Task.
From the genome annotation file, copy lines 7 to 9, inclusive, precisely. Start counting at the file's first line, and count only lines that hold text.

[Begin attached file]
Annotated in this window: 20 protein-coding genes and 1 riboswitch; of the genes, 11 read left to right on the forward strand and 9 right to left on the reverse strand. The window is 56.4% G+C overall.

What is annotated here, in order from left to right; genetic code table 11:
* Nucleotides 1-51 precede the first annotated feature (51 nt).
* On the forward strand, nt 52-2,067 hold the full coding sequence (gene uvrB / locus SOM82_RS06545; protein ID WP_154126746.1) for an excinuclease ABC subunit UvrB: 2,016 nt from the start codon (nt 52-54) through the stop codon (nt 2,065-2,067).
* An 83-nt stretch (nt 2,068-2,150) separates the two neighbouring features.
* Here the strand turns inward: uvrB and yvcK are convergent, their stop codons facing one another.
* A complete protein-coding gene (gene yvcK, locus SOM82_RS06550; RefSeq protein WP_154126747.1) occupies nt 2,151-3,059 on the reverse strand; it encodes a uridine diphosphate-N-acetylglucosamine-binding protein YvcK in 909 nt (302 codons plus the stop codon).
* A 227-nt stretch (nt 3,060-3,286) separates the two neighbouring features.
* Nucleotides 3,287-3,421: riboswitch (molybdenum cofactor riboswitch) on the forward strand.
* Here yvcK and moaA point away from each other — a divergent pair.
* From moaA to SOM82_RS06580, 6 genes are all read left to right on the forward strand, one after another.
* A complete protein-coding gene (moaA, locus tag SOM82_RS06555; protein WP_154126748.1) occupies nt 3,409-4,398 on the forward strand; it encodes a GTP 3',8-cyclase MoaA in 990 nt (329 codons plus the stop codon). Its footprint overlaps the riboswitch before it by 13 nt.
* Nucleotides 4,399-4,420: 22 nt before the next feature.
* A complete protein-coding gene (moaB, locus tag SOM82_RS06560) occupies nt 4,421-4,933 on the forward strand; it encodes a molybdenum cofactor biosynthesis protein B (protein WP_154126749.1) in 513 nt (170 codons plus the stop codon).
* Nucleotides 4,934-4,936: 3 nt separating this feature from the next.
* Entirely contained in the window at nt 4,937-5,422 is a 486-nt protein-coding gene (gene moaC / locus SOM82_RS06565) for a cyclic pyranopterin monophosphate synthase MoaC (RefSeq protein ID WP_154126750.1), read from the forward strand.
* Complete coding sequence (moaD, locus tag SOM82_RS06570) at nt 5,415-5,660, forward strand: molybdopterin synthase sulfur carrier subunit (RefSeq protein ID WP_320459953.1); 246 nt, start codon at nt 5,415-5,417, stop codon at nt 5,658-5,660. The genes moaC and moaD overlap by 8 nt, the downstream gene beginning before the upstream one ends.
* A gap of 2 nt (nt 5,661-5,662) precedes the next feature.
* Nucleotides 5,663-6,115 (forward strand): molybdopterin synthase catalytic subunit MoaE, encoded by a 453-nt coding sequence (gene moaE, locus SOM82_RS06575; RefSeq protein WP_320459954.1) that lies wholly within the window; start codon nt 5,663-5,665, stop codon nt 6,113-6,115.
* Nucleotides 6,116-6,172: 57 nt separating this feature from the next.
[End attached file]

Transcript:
* A complete protein-coding gene (gene yvcK, locus SOM82_RS06550; RefSeq protein WP_154126747.1) occupies nt 2,151-3,059 on the reverse strand; it encodes a uridine diphosphate-N-acetylglucosamine-binding protein YvcK in 909 nt (302 codons plus the stop codon).
* A 227-nt stretch (nt 3,060-3,286) separates the two neighbouring features.
* Nucleotides 3,287-3,421: riboswitch (molybdenum cofactor riboswitch) on the forward strand.